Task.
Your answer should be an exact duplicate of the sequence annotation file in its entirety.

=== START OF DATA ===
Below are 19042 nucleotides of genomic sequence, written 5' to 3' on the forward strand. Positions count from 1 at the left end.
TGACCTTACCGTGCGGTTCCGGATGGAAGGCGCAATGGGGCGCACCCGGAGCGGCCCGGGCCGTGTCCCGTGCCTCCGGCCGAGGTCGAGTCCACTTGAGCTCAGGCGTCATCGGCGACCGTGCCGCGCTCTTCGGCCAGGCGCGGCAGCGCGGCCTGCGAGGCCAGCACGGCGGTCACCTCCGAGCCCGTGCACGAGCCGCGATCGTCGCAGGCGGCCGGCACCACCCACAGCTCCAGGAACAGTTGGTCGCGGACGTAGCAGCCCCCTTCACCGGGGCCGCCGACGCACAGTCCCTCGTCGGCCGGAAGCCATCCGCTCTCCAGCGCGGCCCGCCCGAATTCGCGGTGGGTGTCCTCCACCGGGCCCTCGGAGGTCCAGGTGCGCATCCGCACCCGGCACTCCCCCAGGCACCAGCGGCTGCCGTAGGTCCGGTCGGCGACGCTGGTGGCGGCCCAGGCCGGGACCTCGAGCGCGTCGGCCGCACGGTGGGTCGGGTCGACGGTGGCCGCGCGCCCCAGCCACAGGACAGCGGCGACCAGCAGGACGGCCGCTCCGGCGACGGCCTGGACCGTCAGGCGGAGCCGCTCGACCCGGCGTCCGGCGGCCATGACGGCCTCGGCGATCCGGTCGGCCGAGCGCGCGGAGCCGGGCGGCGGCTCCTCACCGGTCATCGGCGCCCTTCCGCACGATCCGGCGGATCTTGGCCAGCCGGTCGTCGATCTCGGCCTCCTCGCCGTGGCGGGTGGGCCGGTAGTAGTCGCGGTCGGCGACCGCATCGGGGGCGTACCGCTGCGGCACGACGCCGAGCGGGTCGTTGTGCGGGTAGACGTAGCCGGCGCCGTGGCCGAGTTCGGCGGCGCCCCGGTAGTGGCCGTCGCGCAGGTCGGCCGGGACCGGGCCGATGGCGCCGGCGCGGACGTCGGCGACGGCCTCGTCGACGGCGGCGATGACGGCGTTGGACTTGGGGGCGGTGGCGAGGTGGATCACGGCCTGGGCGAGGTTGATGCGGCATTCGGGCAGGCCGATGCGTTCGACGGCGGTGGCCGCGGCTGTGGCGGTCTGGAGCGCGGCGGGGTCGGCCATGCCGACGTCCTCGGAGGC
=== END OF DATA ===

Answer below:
Below are 19042 nucleotides of genomic sequence, written 5' to 3' on the forward strand. Positions count from 1 at the left end.
TGACCTTACCGTGCGGTTCCGGATGGAAGGCGCAATGGGGCGCACCCGGAGCGGCCCGGGCCGTGTCCCGTGCCTCCGGCCGAGGTCGAGTCCACTTGAGCTCAGGCGTCATCGGCGACCGTGCCGCGCTCTTCGGCCAGGCGCGGCAGCGCGGCCTGCGAGGCCAGCACGGCGGTCACCTCCGAGCCCGTGCACGAGCCGCGATCGTCGCAGGCGGCCGGCACCACCCACAGCTCCAGGAACAGTTGGTCGCGGACGTAGCAGCCCCCTTCACCGGGGCCGCCGACGCACAGTCCCTCGTCGGCCGGAAGCCATCCGCTCTCCAGCGCGGCCCGCCCGAATTCGCGGTGGGTGTCCTCCACCGGGCCCTCGGAGGTCCAGGTGCGCATCCGCACCCGGCACTCCCCCAGGCACCAGCGGCTGCCGTAGGTCCGGTCGGCGACGCTGGTGGCGGCCCAGGCCGGGACCTCGAGCGCGTCGGCCGCACGGTGGGTCGGGTCGACGGTGGCCGCGCGCCCCAGCCACAGGACAGCGGCGACCAGCAGGACGGCCGCTCCGGCGACGGCCTGGACCGTCAGGCGGAGCCGCTCGACCCGGCGTCCGGCGGCCATGACGGCCTCGGCGATCCGGTCGGCCGAGCGCGCGGAGCCGGGCGGCGGCTCCTCACCGGTCATCGGCGCCCTTCCGCACGATCCGGCGGATCTTGGCCAGCCGGTCGTCGATCTCGGCCTCCTCGCCGTGGCGGGTGGGCCGGTAGTAGTCGCGGTCGGCGACCGCATCGGGGGCGTACCGCTGCGGCACGACGCCGAGCGGGTCGTTGTGCGGGTAGACGTAGCCGGCGCCGTGGCCGAGTTCGGCGGCGCCCCGGTAGTGGCCGTCGCGCAGGTCGGCCGGGACCGGGCCGATGGCGCCGGCGCGGACGTCGGCGACGGCCTCGTCGACGGCGGCGATGACGGCGTTGGACTTGGGGGCGGTGGCGAGGTGGATCACGGCCTGGGCGAGGTTGATGCGGCATTCGGGCAGGCCGATGCGTTCGACGGCGGTGGCCGCGGCTGTGGCGGTCTGGAGCGCGGCGGGGTCGGCCATGCCGACGTCCTCGGAGGC